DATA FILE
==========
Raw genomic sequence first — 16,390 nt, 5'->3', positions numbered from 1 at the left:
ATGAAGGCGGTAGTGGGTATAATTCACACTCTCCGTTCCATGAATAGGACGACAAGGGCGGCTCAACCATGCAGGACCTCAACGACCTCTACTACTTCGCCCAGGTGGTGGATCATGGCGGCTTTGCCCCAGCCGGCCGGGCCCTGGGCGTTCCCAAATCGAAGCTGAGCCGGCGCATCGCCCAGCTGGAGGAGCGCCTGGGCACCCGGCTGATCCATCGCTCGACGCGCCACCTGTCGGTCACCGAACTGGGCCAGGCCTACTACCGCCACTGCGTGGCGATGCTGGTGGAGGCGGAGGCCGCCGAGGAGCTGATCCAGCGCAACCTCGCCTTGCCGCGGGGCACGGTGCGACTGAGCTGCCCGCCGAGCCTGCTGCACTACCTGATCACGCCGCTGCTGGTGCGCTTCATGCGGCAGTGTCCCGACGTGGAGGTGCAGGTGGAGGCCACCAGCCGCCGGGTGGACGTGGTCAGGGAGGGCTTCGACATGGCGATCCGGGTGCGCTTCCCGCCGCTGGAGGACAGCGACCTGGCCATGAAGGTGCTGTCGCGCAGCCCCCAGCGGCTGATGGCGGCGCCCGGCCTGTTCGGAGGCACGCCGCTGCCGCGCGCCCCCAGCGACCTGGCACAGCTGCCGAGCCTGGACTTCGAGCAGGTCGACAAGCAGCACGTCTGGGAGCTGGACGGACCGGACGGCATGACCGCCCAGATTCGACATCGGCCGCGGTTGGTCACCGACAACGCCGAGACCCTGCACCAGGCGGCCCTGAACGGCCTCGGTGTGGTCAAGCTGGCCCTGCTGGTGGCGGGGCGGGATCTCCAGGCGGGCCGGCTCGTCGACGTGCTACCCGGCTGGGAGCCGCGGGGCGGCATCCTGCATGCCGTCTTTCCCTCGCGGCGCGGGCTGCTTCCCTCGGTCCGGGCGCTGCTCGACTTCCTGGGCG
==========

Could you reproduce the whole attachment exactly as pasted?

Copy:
Raw genomic sequence first — 16,390 nt, 5'->3', positions numbered from 1 at the left:
ATGAAGGCGGTAGTGGGTATAATTCACACTCTCCGTTCCATGAATAGGACGACAAGGGCGGCTCAACCATGCAGGACCTCAACGACCTCTACTACTTCGCCCAGGTGGTGGATCATGGCGGCTTTGCCCCAGCCGGCCGGGCCCTGGGCGTTCCCAAATCGAAGCTGAGCCGGCGCATCGCCCAGCTGGAGGAGCGCCTGGGCACCCGGCTGATCCATCGCTCGACGCGCCACCTGTCGGTCACCGAACTGGGCCAGGCCTACTACCGCCACTGCGTGGCGATGCTGGTGGAGGCGGAGGCCGCCGAGGAGCTGATCCAGCGCAACCTCGCCTTGCCGCGGGGCACGGTGCGACTGAGCTGCCCGCCGAGCCTGCTGCACTACCTGATCACGCCGCTGCTGGTGCGCTTCATGCGGCAGTGTCCCGACGTGGAGGTGCAGGTGGAGGCCACCAGCCGCCGGGTGGACGTGGTCAGGGAGGGCTTCGACATGGCGATCCGGGTGCGCTTCCCGCCGCTGGAGGACAGCGACCTGGCCATGAAGGTGCTGTCGCGCAGCCCCCAGCGGCTGATGGCGGCGCCCGGCCTGTTCGGAGGCACGCCGCTGCCGCGCGCCCCCAGCGACCTGGCACAGCTGCCGAGCCTGGACTTCGAGCAGGTCGACAAGCAGCACGTCTGGGAGCTGGACGGACCGGACGGCATGACCGCCCAGATTCGACATCGGCCGCGGTTGGTCACCGACAACGCCGAGACCCTGCACCAGGCGGCCCTGAACGGCCTCGGTGTGGTCAAGCTGGCCCTGCTGGTGGCGGGGCGGGATCTCCAGGCGGGCCGGCTCGTCGACGTGCTACCCGGCTGGGAGCCGCGGGGCGGCATCCTGCATGCCGTCTTTCCCTCGCGGCGCGGGCTGCTTCCCTCGGTCCGGGCGCTGCTCGACTTCCTGGGCG